by Joshua WiederIf any doubt remained that the January doldrums has come round once more for us movie junkies, this release removed it. From director William Brent Bell (The Devil Inside), The Boy is really nothing short of insulting. By the end of the film’s only 97-minute runtime, the only relief from the tedious plot progression comes from the film’s scary moments. That isn’t to say that those moments were actually scary, mind you—rather that they were so generic, so lazy and so unfathomably boring, that people in the theater were laughing out loud during moments that were meant to be frightening or revelatory.
The Boy tells the tale of Greta Evans (Lauren Cohan, of The Walking Dead), an American girl who elects to flee from her abusive ex by taking a nanny job in the U.K. for a family she has never met. In fact, how she even came into contact with these people is never explained. Upon arriving at her new job, she is surprised to discover that the child she has been sent to look after is not a child at all, but a creepy porcelain doll. The doll’s “parents” are willfully oblivious to this fact and treat the doll as if it were truly their son. The parents depart on a vacation, leaving Greta alone with the creepy doll. Naturally, the doll seems to come alive with time, moving objects and its own corporeal form on its own and providing an excuse for lame and predictable jump- scares.
And that really gets to the core problem of the film. Sure, the story is incomprehensibly silly and nonsensical, but if Stacey Menear’s debut screenplay was handled with any kind of directorial artistry or creativity, the narrative flaws could have been overcome. Unfortunately, every formal element of The Boy is simple and uninspired. Scenes of dialogue are filmed in repetitive shot-reverse shot. The lighting is flat. Actor blocking is boring and static. Interesting shots of creepy dolls and strange objects around the house towards the beginning hint at creative foreshadowing, but this foreshadowing ultimately goes unrealized. The main characters are caricatured and overly-sexualized as well (especially Lauren Cohan’s character, who can often be seen strutting about the set in nothing, but scandalous night-wear, or in one scene, wearing only a towel) and many of the scares are offensively lazy, drawing upon tired and stale horror film tropes.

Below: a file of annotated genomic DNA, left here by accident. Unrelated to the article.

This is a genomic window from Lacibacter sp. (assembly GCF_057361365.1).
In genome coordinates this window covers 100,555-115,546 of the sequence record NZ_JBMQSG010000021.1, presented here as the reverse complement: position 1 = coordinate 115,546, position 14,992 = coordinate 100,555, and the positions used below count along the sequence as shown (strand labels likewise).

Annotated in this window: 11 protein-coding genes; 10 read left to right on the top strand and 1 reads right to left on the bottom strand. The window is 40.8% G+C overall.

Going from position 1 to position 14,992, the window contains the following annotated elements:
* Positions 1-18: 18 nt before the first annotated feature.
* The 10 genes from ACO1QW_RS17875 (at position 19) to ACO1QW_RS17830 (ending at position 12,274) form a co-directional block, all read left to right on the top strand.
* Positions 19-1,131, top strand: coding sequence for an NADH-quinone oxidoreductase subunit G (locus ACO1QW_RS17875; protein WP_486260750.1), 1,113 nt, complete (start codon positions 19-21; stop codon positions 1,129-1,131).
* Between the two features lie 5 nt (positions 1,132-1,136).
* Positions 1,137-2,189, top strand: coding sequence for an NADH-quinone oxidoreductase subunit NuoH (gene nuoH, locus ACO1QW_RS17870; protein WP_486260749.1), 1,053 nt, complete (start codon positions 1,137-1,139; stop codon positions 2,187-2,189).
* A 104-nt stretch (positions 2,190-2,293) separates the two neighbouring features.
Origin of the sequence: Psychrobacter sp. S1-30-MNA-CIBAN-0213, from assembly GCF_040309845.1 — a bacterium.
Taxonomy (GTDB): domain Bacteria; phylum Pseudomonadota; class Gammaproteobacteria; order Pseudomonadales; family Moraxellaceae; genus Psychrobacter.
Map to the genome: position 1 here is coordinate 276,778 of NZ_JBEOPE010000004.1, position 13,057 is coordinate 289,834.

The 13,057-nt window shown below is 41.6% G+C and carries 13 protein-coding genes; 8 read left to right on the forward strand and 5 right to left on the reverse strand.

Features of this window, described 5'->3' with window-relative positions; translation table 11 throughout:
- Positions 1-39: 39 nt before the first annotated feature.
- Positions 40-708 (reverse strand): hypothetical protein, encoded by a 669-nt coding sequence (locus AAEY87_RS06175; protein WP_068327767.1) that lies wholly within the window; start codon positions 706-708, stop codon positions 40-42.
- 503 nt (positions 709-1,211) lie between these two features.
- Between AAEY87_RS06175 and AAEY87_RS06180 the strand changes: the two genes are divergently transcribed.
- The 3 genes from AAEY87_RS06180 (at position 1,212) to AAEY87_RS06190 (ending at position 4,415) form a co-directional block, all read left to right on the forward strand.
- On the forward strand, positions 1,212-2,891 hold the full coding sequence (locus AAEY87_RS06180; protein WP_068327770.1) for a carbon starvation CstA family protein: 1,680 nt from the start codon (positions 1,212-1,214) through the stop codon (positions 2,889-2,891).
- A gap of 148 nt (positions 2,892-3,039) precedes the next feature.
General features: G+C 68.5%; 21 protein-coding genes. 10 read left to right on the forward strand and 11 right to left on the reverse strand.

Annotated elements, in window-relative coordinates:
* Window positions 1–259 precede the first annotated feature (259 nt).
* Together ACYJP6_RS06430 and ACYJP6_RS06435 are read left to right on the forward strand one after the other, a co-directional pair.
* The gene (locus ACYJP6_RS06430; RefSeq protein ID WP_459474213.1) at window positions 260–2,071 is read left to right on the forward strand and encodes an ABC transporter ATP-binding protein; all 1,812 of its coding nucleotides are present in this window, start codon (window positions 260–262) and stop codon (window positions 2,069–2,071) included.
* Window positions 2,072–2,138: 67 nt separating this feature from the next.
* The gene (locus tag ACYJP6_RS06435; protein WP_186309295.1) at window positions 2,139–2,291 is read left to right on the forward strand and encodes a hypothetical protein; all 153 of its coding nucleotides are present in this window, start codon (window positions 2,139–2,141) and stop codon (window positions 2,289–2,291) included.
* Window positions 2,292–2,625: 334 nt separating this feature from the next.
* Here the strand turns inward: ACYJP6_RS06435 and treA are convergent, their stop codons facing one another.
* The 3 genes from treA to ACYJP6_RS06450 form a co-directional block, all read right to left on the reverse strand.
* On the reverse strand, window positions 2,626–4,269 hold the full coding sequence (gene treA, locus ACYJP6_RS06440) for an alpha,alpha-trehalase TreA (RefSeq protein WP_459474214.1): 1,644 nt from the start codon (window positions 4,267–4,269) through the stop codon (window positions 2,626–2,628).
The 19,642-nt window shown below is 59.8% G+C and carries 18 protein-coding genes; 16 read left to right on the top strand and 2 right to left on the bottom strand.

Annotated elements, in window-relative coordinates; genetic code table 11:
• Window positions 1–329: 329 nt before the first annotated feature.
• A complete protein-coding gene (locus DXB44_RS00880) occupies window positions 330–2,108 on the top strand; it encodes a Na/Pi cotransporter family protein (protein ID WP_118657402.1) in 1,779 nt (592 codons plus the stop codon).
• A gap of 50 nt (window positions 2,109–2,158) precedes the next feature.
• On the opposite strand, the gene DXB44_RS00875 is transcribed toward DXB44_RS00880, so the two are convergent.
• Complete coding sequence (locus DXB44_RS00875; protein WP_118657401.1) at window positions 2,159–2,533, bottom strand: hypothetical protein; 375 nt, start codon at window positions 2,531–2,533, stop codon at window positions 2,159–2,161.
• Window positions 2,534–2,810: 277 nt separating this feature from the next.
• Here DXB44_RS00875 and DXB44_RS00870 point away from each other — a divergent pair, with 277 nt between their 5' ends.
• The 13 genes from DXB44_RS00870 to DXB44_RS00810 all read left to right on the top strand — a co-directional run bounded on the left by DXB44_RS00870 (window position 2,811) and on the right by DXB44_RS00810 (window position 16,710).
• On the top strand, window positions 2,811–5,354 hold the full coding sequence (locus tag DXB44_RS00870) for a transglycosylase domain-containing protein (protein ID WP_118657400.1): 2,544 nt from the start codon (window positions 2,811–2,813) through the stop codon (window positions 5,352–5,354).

The direction is terrible, sure, but the writing mustn’t escape blame. Some moments are so hackneyed that one can’t help but wonder how nobody on the production team noticed their inherent hilarity. Of the many jump-scares in the film, the punchline of not one, but two of them, is “it was just a dream.” In perhaps the funniest moment of the film, a character wakes up to find the words “GET OUT” written on the wall. In blood.
The messy plot concludes with a somewhat surprising twist, but by that time you’ll be so busy laughing that you’ll hardly even notice it happened. That being said, while it won’t be spoiled here, the twist is actually kind of clever and hints at a much more interesting story begging to be told. In fact, in the end, it seems as though the film chose to dance around the fascinating aspects of its world, fixating on things the audience doesn’t care about rather than exploring the admittedly interesting and thought-provoking back stories behind characters that are barely shown, like the parents, who disappear after only twenty minutes or so of screen time. Instead, we are forced into the perspective of Greta, a generic, unblemished, audience surrogate character.
The movie, like so many of its ilk, is a scam. Its production budget is obviously low, but its advertisement and distribution budget are sky-high, and the film is sure to rake in cash from consumers across the nation and the world. To add insult to injury, the film concludes by massively backtracking, completely undoing the climactic action, leaving the plot open to an inevitable sequel—which is sure to boast a similarly small budget—even lazier direction (if that’s possible) and a new set of underdeveloped, pointless characters.
2 out of 5 stars